Inglourious Basterds: What Are the Critics Saying?


To scalp or not to scalp? The critics have weighed in on this question, and the consensus is… decidedly mixed. Roger Ebert is hailing Quentin Tarantino’s Inglourious Basterds as the best film of year, while the folks at The New Yorker have written it off as “pure sensation.” Not sure what to think? Are you, too, slightly puzzled by the grassroots, spray-painted advertising we found outside our office? Check out our review roundup and give us the verdict: Will you be seeing Inglourious Basterds tonight?

“Immediately after Pulp Fiction played at Cannes, QT asked me what I thought. ‘It’s either the best film of the year or the worst film,’ I said. I hardly knew what the hell had happened to me. The answer was: the best film. Tarantino films have a way of growing on you. It’s not enough to see them once.”

-Rogert Ebert [via Chicago Sun Times]

View what the rest had to say after the jump.

“I was struck afresh by how exasperatingly awful and transcendentally disappointing it is: a colossal, complacent, long-winded dud, a gigantic two-and-a-half-hour anti-climax, like a Quentin Tarantino film in form and mannerism but with the crucial element of genius mysteriously amputated.”

-Peter Bradshaw [via The Guardian]

“In Tarantino’s besotted historical reverie, real-life villains Adolf Hitler and Joseph Goebbels are played as grotesque jokes. The Basterds are played as exaggeratedly tough Jews. The women are femmes fatales. In such a cartoon world, the appearance of one stereotype-resistant protagonist — a Nazi, no less — counts as something glorious indeed.”

-Lisa Schwarzbaum [via EW]

“Like all the director’s work after Jackie Brown, the movie is pure sensation. It’s disconnected from feeling, and an eerie blankness — it’s too shallow to be called nihilism — undermines even the best scenes.”

-David Denby [via The New Yorker]

“Also getting in the way is Tarantino’s inevitable self-indulgence, his willingess to please himself by choosing movie moments over genuine emotion, making a point of having Frenchwoman Shosanna, for instance, say, ‘We respect directors in our country.’ As it goes on and on, Inglorious Basterds feels increasingly like the kind of hollow, fanboyish cinema that is all the rage these days.”

-Kenneth Turan [via LA Times]

“But too often in Inglourious Basterds the filmmaking falls short. Mr. Tarantino is a great writer and director of individual scenes, though he can have trouble putting those together, a difficulty that has sometimes been obscured by the clever temporal kinks in his earlier work. He has also turned into a bad editor of his own material (his nominal editor, as usual, is Sally Menke) and seems unwilling or incapable of telling his A material from his B.”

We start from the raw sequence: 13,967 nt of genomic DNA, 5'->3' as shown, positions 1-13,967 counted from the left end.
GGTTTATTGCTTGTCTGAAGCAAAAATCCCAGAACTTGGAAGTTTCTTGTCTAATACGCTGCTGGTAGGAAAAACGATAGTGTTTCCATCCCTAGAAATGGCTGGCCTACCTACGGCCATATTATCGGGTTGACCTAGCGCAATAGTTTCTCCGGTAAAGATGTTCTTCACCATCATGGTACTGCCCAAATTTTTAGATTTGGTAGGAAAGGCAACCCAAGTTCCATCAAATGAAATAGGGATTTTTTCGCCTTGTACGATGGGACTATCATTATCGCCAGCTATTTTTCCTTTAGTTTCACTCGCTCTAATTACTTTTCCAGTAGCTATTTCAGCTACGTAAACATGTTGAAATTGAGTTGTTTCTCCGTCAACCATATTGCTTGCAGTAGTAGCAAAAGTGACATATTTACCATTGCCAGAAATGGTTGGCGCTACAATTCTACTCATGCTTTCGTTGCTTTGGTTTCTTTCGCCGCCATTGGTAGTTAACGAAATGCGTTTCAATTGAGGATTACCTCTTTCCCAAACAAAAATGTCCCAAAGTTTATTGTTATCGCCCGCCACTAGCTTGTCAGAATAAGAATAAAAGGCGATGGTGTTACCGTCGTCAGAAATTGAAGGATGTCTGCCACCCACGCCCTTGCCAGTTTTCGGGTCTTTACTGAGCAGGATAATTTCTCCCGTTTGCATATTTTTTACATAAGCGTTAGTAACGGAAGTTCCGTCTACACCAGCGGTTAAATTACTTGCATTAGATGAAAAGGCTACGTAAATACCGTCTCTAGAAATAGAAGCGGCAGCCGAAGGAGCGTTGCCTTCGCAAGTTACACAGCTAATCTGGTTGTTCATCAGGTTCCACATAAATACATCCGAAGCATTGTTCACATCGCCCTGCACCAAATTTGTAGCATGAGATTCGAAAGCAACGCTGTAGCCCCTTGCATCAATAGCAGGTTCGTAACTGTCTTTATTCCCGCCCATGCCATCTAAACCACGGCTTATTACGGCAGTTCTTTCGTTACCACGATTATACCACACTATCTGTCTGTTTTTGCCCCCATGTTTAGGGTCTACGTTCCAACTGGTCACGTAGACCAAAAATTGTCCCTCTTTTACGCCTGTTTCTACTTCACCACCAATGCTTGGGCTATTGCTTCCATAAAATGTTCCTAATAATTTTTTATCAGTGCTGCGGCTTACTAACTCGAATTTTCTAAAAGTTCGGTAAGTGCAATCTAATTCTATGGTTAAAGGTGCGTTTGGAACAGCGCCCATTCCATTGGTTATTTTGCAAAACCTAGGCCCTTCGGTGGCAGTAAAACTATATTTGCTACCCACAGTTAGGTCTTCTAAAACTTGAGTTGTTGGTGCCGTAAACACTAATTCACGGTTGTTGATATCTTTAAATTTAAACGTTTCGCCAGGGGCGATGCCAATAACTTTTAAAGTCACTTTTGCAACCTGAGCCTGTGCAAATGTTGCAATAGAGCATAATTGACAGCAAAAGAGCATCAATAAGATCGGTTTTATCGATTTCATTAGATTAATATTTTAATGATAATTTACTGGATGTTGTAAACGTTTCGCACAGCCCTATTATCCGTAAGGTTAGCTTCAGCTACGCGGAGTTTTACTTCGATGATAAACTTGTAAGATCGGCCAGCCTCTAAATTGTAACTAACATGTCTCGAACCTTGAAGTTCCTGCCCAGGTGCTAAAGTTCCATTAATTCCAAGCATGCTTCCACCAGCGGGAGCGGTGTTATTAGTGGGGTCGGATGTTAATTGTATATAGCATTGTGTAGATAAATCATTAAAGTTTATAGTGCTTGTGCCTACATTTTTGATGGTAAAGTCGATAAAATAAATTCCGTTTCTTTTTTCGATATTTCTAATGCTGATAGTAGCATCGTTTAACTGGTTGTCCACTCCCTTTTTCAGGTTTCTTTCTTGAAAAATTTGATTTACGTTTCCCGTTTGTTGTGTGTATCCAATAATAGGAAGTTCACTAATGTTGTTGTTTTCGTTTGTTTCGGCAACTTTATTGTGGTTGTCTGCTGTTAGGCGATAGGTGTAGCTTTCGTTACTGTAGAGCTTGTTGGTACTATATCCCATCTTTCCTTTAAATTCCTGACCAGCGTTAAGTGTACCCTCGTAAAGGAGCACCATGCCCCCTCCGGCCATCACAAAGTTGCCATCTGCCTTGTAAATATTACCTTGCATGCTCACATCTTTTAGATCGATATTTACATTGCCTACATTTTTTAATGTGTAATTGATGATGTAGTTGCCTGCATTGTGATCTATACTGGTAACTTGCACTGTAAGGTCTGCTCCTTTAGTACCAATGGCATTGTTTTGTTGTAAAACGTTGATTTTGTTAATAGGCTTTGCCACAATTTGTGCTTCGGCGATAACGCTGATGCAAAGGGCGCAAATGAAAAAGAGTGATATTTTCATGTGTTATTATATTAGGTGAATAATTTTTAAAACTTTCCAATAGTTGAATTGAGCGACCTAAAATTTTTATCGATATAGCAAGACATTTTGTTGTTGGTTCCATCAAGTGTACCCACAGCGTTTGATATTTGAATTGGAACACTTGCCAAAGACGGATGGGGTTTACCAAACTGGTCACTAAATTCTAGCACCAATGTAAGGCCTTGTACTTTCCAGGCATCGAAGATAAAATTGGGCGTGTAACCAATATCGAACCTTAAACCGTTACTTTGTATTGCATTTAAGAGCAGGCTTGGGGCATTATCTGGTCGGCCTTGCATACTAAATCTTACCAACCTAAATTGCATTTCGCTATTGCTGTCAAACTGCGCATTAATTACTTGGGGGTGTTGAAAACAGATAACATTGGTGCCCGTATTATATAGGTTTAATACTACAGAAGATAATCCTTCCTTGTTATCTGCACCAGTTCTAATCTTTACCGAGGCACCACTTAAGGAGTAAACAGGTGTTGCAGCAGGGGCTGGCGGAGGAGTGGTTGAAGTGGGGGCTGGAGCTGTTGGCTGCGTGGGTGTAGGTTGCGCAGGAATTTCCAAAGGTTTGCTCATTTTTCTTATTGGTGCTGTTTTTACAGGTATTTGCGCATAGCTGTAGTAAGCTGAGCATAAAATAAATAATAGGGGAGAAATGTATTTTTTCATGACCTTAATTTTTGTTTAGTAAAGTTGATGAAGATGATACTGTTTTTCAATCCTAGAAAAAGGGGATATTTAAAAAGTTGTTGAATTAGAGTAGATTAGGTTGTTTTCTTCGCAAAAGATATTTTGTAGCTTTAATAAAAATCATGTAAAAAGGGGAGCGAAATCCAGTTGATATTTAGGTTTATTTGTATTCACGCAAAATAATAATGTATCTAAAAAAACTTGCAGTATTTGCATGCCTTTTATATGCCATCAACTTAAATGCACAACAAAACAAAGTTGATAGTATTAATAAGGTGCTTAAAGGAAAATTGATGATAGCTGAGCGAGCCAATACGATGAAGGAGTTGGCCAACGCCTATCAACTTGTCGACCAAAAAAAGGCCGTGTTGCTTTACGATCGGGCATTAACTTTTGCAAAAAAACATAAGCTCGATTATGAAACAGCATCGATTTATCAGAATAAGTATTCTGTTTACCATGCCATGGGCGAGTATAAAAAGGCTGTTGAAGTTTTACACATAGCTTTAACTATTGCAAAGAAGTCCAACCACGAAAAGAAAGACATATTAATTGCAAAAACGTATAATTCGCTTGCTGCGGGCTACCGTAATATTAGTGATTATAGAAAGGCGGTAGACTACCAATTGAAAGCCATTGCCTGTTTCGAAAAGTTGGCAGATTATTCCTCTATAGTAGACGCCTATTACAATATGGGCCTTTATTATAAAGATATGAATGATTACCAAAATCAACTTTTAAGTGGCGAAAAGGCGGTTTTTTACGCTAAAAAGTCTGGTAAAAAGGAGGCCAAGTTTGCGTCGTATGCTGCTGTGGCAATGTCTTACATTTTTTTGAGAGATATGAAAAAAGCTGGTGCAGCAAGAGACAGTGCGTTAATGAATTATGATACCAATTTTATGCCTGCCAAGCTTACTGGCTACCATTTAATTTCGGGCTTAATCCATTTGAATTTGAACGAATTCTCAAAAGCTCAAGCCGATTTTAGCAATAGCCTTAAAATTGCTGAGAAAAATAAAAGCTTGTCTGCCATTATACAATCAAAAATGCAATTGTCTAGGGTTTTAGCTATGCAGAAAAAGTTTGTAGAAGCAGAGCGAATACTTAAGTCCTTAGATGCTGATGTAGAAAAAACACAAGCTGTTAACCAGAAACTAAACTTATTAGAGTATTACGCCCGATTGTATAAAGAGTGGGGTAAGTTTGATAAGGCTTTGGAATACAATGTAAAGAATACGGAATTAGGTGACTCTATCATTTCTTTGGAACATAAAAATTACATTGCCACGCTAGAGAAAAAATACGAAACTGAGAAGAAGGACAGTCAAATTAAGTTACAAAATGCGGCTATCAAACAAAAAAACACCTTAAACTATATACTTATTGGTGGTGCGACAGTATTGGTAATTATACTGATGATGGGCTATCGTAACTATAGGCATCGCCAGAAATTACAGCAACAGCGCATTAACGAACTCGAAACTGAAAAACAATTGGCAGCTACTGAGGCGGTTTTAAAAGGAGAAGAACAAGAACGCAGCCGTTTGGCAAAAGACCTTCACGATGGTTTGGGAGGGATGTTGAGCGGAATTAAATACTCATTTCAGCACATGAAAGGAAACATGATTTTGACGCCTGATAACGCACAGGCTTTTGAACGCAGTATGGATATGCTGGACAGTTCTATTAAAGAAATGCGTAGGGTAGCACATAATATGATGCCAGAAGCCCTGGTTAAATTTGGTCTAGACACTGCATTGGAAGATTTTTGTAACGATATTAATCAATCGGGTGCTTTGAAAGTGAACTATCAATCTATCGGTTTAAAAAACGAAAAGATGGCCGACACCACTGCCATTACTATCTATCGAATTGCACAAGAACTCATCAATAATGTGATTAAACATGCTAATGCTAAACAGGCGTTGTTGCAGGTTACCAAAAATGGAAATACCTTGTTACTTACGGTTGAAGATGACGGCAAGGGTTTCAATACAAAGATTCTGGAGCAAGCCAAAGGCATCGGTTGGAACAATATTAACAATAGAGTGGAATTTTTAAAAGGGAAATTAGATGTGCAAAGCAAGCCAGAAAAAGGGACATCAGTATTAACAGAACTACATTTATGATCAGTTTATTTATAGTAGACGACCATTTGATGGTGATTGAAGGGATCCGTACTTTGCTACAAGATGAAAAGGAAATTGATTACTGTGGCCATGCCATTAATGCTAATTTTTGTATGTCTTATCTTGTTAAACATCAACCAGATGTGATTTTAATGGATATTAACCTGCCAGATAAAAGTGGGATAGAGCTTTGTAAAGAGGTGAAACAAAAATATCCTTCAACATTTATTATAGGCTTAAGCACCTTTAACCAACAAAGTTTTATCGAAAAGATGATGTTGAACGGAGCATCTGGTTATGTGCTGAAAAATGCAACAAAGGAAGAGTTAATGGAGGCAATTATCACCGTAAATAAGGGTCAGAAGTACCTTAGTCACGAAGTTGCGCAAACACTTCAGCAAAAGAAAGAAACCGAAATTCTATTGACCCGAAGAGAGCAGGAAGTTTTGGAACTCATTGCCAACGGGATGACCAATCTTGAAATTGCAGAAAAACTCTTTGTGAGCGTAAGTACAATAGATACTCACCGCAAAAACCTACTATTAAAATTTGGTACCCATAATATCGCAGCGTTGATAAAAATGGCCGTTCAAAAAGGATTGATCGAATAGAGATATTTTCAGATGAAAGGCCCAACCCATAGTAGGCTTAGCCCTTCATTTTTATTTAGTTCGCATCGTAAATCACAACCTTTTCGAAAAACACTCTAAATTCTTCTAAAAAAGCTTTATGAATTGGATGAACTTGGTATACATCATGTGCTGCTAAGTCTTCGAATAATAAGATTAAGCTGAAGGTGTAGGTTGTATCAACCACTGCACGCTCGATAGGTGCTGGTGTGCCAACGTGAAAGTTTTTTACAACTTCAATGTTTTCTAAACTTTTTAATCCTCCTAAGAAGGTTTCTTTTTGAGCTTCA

-Manohla Dargis [via NY Times]

“While World War II has probably inspired as much fiction as any other single topic in film history, Inglourious Basterds is one of the few to have brazenly altered history to such an extent. Because he carefully sets up the approach at the outset, as well as through his sense of style, Tarantino gets away with it.”

-Tod McCarthy [via Variety]

“Those Tarantino fans who regard him as a virtuoso choreographer of blood-letting and carnal mayhem will be pleased to learn that the film depicts women being strangled, throats being slit, heads scalped, fists being thrust into mouths, and swastikas carved onto foreheads. Yet these scenes fail to chock or titillate. They’re forced, ponderously laboured efforts to make us groan and retch. The film too, for most of its 154 minutes, lacks tempo or drive.”

– Sukhdev Sandhu [via The Telegraph]

“There are a few moments of classic Tarantino tension . . . Otherwise the film lacks not only tension but those juicy sequences where actors deliver lines loaded with subtext and characters drip menace with icy wit. Tarantino never finds a way to introduce his vivid sense of pulp fiction within the context of a war movie. He is not kidding B movies as he was with Grindhouse nor riffing on cinema as with Pulp Fiction and the Kill Bill films.”

-Kirk Honeycutt [via THR]

“It should be warned that the advertising for Basterds is way off, totally different movie even.”

-Peter Sciretta [via /Slash Film’s Twitter]